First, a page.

NE Scotland, Orkney & Shetland

Second Orkney Venus found at Orkney dig

The Orkney Venus (left) and the new find
The Orkney Venus (left) and the new find are more than 4,000 years old

Archaeologists have unearthed a second ancient figurine at a dig on Orkney.

The discovery was made at the same site as the Orkney Venus, the earliest representation of a human figure to be found in Scotland.

The Orkney Venus, a 5,000-year-old female carving which was found last summer, was just 4cm tall and composed of sandstone.

The new find is the same size and shape as the original Venus but is made of clay and is missing its head.

The older Venus is one of three finds which have been shortlisted for Best Discovery at the 2010 British Archaeological Awards.

Both pieces were found at a Historic Scotland dig at the Links of Noltland on the island of Westray.

Culture Minister Fiona Hyslop said: "It is excellent news that a second figurine has been found at the Links of Noltland dig, giving our team of archaeologists more information in piecing together what we can know about the lives of our ancient ancestors on Westray.

"Although these figurines are tiny, their significance is huge and it's exciting to speculate whether there may be more, waiting to be discovered."

The Orkney Venus, known locally as the Westray Wife, is currently on display at the Westray Heritage Centre.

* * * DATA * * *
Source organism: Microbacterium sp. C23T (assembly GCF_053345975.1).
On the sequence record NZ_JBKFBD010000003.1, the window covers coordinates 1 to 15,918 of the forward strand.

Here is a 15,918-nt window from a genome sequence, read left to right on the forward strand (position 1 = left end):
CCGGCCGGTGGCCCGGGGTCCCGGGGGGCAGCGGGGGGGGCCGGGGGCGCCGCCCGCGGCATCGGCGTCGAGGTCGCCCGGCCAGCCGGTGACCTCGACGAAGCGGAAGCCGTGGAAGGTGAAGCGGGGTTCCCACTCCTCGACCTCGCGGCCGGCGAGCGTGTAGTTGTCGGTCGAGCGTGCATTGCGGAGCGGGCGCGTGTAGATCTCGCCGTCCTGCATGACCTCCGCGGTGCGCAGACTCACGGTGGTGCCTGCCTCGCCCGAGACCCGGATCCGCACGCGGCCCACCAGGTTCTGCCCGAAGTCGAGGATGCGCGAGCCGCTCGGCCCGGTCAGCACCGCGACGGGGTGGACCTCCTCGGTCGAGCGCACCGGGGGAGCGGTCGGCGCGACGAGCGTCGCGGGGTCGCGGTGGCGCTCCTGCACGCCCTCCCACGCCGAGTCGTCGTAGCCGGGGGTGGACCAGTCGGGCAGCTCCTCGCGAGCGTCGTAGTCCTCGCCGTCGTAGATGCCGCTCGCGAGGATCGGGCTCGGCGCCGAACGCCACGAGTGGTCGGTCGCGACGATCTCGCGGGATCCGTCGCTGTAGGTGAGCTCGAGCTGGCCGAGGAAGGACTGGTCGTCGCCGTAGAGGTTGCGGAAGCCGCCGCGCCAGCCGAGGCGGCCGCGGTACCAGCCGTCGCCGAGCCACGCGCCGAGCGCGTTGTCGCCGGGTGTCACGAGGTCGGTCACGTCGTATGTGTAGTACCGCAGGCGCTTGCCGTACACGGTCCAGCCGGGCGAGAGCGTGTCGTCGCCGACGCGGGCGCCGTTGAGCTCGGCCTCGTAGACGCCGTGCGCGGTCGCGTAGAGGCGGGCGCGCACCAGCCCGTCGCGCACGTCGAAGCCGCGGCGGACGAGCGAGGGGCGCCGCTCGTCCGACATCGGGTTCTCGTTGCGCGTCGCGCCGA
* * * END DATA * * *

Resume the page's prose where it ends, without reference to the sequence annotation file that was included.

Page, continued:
It has already been viewed by more than 100,000 people as part of a special Historic Scotland touring exhibition which has visited Edinburgh Castle, Stirling Castle, Kilmartin House in Argyll and Urquhart Castle on the banks of Loch Ness.

The carving features a human face with heavy brows, two dots for eyes and an oblong for a nose.

A pair of circles on the chest has been interpreted as representing breasts, and arms have been etched at either side. A pattern of crosses suggests some form of fabric.

Its name comes from its resemblance to similar figurines classed as Venuses from elsewhere in Europe and beyond.

The Orkney Venus is facing strong competition in Monday's British Archaeological Awards.

The carving is up against a collection of copper and tin ingots discovered by divers off the coast of South Devon, and the Staffordshire hoard - the largest collection of Anglo-Saxon gold ever found.

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